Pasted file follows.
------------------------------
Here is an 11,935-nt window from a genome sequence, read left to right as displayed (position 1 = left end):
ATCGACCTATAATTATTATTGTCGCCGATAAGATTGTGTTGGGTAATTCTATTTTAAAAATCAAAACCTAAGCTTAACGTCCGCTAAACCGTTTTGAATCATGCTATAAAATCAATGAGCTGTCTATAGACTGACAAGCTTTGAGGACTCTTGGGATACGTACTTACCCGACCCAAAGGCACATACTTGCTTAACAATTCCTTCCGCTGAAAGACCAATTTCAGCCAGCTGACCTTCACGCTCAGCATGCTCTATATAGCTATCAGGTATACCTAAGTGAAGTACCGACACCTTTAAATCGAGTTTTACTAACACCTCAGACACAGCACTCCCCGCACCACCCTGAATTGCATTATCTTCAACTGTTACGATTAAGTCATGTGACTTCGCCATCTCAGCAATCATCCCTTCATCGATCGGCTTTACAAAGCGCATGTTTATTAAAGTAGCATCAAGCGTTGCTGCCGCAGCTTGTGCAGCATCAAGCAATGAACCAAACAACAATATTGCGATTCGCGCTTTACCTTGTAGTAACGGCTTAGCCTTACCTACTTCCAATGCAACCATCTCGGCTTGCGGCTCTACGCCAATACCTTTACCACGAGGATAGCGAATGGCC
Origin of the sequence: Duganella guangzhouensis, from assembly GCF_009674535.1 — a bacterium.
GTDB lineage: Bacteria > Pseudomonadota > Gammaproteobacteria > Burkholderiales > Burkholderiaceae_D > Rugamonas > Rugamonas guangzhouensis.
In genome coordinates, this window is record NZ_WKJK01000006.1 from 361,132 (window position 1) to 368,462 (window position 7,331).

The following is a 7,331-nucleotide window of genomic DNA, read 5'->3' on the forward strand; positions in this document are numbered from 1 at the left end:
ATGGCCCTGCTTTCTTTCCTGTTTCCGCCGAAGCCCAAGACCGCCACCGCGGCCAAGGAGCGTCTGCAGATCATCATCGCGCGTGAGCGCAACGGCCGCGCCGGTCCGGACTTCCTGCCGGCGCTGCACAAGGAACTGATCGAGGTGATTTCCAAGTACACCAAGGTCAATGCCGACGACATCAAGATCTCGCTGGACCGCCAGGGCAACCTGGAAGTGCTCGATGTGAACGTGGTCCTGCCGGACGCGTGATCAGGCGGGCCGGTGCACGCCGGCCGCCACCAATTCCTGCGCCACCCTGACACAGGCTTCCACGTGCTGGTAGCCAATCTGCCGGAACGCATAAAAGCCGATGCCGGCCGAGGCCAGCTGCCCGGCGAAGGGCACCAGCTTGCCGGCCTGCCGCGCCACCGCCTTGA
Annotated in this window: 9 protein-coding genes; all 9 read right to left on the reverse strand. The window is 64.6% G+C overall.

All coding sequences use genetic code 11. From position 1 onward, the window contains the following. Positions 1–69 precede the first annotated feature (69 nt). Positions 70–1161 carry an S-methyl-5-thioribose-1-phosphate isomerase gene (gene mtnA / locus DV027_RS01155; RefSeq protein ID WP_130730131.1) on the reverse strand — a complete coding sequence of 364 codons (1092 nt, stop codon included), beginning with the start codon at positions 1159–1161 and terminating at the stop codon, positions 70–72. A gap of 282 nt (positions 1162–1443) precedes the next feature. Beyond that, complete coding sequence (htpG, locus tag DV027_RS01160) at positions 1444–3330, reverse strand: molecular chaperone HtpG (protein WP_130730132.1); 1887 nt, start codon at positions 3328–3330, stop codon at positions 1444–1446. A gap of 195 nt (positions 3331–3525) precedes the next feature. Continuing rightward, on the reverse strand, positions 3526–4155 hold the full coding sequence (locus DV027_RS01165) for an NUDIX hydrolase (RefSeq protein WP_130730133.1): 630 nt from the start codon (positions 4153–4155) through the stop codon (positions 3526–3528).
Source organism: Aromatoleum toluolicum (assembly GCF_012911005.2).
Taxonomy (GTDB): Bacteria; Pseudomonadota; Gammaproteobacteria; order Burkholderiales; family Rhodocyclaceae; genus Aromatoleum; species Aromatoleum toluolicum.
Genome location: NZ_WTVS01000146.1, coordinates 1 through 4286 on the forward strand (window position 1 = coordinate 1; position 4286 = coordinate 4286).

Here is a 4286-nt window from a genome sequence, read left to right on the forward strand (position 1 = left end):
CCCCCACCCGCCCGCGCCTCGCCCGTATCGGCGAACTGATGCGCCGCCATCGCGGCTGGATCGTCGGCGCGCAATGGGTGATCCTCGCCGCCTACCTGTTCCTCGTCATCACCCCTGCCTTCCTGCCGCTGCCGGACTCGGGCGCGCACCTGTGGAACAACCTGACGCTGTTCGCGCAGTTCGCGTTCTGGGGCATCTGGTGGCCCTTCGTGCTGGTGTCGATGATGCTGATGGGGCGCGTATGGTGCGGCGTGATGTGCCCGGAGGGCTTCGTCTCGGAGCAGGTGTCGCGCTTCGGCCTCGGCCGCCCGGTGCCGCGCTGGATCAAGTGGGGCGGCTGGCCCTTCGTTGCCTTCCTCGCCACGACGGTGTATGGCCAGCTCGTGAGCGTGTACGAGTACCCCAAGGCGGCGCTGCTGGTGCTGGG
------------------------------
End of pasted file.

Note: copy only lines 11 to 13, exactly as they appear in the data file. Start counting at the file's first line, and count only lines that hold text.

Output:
Taxonomy (GTDB): Bacteria; Pseudomonadota; Gammaproteobacteria; order Burkholderiales; family Rhodocyclaceae; genus Aromatoleum; species Aromatoleum toluolicum.
Genome location: NZ_WTVS01000146.1, coordinates 1 through 4286 on the forward strand (window position 1 = coordinate 1; position 4286 = coordinate 4286).

Here is a 4286-nt window from a genome sequence, read left to right on the forward strand (position 1 = left end):